The reason that I had developed the habit of getting out of my seat and pressing the bell as soon as the bus had departed from the previous stop arose from the previous incident that I will describe shortly. However, over the course of three years, I had developed this into a bit of a challenge, where I was determined to press the bell before the conductor. After the reprimand, I always waited for the bus to cross the railway bridge before I pressed the bell.
The previous incident happened during the first year of travel, when my brother was still at Coundon. After the bus left the Chester Street stop, we got up from our seats and descended the stairs to the platform. By that time the bus was travelling quite fast. You always knew when the bus was travelling fast because the tyres made a screaming noise on the road. As we approached Barras Lane, we realised that the conductor was not going to press the bell. My brother, who was tall enough to reach the bell over the platform, pressed the bell just as we went past the stop. The driver applied the brakes but by then we had begun to descend Hill Street. The bus came to rest outside the large wooden gates of the Gasworks. I had never stood outside the gates before and was impressed by their size. The Gasworks main entrance was in Abbotts Lane, which is why the Hill Street Gates were always closed. The most prominent visible feature of the Gasworks was the gas holder, which was telescopic and rose and fell as the amount of gas stored inside changed. Gas holders used to be known as gasometers, but they never measured anything, although you could tell if the volume of stored gas was low because the gasholder would disappear behind the wall. There were two types of telescopic gas holders: one had a fixed outside frame, with wheels supporting the telescopic sections while the other had spiral flutes on each section that were supported by the section below. The Gasworks had the former type.
There was another gasworks in Foleshill. The Foleshill Gasworks had two gas holders: one of the telescopic, outside frame type and one with a rigid outer shell that always remained the same size, which used to be known as the Nuremberg type. Much information is still available about the Foleshill Gasworks, but it is difficult to find out anything about the Abbotts Lane Gasworks, which was redeveloped several years ago. However, I remember that later, at school, I learned much about the operation of gasworks.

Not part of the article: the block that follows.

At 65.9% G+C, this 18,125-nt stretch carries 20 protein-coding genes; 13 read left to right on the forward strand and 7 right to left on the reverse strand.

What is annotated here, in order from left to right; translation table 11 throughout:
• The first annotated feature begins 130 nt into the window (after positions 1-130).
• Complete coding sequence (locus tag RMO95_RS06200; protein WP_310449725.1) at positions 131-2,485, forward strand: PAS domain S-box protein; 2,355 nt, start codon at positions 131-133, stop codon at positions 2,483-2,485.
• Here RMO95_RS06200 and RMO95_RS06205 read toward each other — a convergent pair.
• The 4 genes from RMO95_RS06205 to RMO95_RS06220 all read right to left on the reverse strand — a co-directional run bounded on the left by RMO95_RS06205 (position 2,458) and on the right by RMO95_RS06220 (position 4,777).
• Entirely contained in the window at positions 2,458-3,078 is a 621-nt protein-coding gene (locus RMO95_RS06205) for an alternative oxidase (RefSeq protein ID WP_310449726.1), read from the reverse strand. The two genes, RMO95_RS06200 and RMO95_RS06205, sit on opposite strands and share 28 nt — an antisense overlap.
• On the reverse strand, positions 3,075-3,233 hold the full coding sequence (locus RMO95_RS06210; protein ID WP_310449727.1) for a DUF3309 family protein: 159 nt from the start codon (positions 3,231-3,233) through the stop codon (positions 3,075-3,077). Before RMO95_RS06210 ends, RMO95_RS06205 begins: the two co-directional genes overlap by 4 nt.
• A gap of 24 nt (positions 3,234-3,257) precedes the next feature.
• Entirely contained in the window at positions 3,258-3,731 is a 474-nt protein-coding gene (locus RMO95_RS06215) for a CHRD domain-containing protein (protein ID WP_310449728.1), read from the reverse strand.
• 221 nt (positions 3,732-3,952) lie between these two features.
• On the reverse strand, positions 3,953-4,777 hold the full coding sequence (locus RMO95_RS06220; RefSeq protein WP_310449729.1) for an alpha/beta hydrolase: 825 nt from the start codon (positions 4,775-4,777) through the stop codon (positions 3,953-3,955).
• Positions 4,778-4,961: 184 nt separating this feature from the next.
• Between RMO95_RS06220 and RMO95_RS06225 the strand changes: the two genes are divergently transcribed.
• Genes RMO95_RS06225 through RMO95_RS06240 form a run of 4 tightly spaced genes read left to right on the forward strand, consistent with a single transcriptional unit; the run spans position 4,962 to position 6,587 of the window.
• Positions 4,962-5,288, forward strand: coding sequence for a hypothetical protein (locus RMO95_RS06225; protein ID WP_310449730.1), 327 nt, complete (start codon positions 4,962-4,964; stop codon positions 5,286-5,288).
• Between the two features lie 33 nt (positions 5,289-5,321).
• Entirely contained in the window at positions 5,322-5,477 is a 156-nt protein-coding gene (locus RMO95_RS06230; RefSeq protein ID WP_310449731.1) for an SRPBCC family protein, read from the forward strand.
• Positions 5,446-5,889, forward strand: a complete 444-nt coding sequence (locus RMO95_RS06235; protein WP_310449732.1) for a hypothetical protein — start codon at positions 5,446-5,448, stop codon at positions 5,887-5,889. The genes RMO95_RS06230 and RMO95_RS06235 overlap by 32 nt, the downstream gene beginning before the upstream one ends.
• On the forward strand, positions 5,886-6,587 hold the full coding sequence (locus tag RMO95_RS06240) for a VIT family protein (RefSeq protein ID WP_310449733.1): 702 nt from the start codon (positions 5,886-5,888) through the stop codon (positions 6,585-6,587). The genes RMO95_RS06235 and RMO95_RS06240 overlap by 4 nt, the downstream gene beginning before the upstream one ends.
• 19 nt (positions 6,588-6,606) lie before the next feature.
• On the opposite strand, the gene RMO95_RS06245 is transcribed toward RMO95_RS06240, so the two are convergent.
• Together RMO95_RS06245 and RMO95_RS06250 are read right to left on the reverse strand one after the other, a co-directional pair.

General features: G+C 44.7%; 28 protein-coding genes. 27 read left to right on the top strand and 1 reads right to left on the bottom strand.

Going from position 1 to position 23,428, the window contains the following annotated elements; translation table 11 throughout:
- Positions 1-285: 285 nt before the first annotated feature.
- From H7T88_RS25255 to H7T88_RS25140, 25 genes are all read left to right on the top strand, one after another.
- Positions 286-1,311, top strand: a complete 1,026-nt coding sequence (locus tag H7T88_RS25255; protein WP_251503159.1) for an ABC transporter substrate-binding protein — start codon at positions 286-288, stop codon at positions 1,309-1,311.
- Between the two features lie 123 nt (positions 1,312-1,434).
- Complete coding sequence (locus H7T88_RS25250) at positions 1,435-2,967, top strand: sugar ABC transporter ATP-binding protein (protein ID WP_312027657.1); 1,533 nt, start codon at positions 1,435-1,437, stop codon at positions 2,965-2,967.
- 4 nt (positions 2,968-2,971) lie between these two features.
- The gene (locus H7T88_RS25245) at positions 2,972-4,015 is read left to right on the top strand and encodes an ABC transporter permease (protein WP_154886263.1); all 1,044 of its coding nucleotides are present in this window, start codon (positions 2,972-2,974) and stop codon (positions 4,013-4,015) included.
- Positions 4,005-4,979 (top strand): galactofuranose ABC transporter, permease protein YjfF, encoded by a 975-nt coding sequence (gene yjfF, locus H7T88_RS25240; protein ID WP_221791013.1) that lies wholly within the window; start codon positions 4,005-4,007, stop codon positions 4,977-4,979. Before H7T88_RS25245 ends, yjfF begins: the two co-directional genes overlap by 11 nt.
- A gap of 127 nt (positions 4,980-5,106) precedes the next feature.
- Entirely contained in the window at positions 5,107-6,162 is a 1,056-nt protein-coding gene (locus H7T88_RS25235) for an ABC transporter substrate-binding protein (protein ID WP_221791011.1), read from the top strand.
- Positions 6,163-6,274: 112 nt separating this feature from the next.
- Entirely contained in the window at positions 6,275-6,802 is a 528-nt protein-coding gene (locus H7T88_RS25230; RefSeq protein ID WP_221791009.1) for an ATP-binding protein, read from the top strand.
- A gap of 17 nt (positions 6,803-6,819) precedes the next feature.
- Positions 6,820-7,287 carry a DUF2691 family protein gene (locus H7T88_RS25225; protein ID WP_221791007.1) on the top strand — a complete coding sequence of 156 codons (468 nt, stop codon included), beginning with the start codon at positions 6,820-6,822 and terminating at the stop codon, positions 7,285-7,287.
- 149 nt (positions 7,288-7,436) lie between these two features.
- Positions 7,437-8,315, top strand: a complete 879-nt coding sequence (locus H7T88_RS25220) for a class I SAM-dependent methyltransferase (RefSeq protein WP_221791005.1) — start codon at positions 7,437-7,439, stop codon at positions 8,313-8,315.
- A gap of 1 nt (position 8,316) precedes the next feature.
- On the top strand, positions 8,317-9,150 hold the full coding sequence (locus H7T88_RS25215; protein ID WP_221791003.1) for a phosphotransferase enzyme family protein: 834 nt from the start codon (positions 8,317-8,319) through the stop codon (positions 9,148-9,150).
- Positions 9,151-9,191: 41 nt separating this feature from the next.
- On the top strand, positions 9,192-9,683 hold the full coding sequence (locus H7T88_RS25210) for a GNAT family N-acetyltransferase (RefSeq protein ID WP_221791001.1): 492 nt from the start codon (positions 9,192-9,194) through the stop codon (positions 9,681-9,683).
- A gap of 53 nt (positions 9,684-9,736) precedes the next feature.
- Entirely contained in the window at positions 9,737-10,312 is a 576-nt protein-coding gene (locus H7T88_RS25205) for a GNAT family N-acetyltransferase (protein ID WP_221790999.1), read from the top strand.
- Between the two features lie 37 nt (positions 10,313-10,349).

There was no North Sea gas in those days and so the only supply was what was known as town gas. In a large gas works, there would be a row of twenty or more rectangular coking ovens side by side, each about 0.5 metres wide, 1.5 metres high and 3 metres long. The dimensions are very approximate. There was a rectangular door at each end, one at the coal end and one at the coke end. The ovens were mounted on a fixed gantry a few meters above the ground. Each was loaded with coal in turn, starting at one end and working along the row until the other end was reached and then returning to the starting end again. To prevent the coal from spilling out at the coke end, the coke end door was secured before loading began. When the oven was full, the coal end door was secured and the oven heated to several hundred degrees, sufficient to drive out all the gasses from the coal, but without air, to prevent combustion. This process took quite a long time, which is why so many ovens were required. After filtration, the resulting gas was pumped into the gas holder. When the process was complete the oven was allowed to cool. Then both doors were opened and a ram on the coal side pushed the resulting coke out through the coke end, adding to the large heap of coke that was on the ground below. After that, the coke end door was closed again and the whole process was repeated. The coke was sold to industry and to coal merchants for domestic use.
Coke had the appearance of cinders, silvery grey in colour, rough in texture and could vary in size generally from that of a walnut to that of a cricket ball. Coke burns at a much higher temperature than coal and is used for high temperature industrial processes. At that time, it was also much cheaper than coal but, because it gives off a high proportion of carbon monoxide, it was intended to be used only in furnaces or in domestic stoves that were closed to the room, with a flue for the gases to escape. We had such a stove in the kitchen. However, like a lot of other people, we also used coke to supplement the coal for the fire in the living room. There was no double glazing and no draft proofing in those days, so it was relatively safe, but it would probably be lethal in a house of today.
As the demand for gas grew, it became necessary to find ways to increase the capacity of gas production. To that end, the Lurgi plant was built at Coleshill as a regional, high volume gas production facility. However, during the winters of 1965 to 1967, the plant suffered problems and, during cold spells, the gas pressure would be significantly reduced. By then, we had replaced our coal fire with a Robinson Wiley gas radiant convector heater, a very up-market product at the time. But during the cold spell, we used to huddle around the fire for warmth. Cooking was also very slow. To supplement the shortfall, natural gas was imported from North Africa in super tankers. However, the following year, North Sea gas conversion took place and, when the North Sea gas started to flow, all thoughts of gas shortages disappeared. The gasworks gradually disappeared as well, with some gas holders remaining to balance supply pressure in the pipes. Sadly, all trace of Abbotts Lane Gasworks has long since disappeared.